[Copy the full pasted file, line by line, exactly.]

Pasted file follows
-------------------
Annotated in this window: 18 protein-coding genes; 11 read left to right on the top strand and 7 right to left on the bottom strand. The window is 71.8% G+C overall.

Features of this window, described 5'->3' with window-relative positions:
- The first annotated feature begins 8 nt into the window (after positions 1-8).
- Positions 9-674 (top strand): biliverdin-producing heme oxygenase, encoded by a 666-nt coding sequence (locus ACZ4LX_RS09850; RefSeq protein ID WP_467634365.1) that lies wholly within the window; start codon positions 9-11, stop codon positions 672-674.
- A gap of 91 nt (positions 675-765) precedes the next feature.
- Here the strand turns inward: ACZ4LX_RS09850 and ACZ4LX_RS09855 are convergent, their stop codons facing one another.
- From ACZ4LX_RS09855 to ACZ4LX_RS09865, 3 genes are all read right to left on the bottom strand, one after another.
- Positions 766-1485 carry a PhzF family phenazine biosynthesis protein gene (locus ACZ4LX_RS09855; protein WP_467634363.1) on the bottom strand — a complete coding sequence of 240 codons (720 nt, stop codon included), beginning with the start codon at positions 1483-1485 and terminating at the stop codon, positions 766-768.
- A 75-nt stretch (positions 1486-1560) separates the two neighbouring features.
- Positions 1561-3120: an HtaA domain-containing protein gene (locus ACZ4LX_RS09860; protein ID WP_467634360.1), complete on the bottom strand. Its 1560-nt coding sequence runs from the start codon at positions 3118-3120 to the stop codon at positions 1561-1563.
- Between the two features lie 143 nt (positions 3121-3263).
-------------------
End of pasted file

Annotated in this window: 18 protein-coding genes; 11 read left to right on the top strand and 7 right to left on the bottom strand. The window is 71.8% G+C overall.

Features of this window, described 5'->3' with window-relative positions:
- The first annotated feature begins 8 nt into the window (after positions 1-8).
- Positions 9-674 (top strand): biliverdin-producing heme oxygenase, encoded by a 666-nt coding sequence (locus ACZ4LX_RS09850; RefSeq protein ID WP_467634365.1) that lies wholly within the window; start codon positions 9-11, stop codon positions 672-674.
- A gap of 91 nt (positions 675-765) precedes the next feature.
- Here the strand turns inward: ACZ4LX_RS09850 and ACZ4LX_RS09855 are convergent, their stop codons facing one another.
- From ACZ4LX_RS09855 to ACZ4LX_RS09865, 3 genes are all read right to left on the bottom strand, one after another.
- Positions 766-1485 carry a PhzF family phenazine biosynthesis protein gene (locus ACZ4LX_RS09855; protein WP_467634363.1) on the bottom strand — a complete coding sequence of 240 codons (720 nt, stop codon included), beginning with the start codon at positions 1483-1485 and terminating at the stop codon, positions 766-768.
- A 75-nt stretch (positions 1486-1560) separates the two neighbouring features.
- Positions 1561-3120: an HtaA domain-containing protein gene (locus ACZ4LX_RS09860; protein ID WP_467634360.1), complete on the bottom strand. Its 1560-nt coding sequence runs from the start codon at positions 3118-3120 to the stop codon at positions 1561-1563.
- Between the two features lie 143 nt (positions 3121-3263).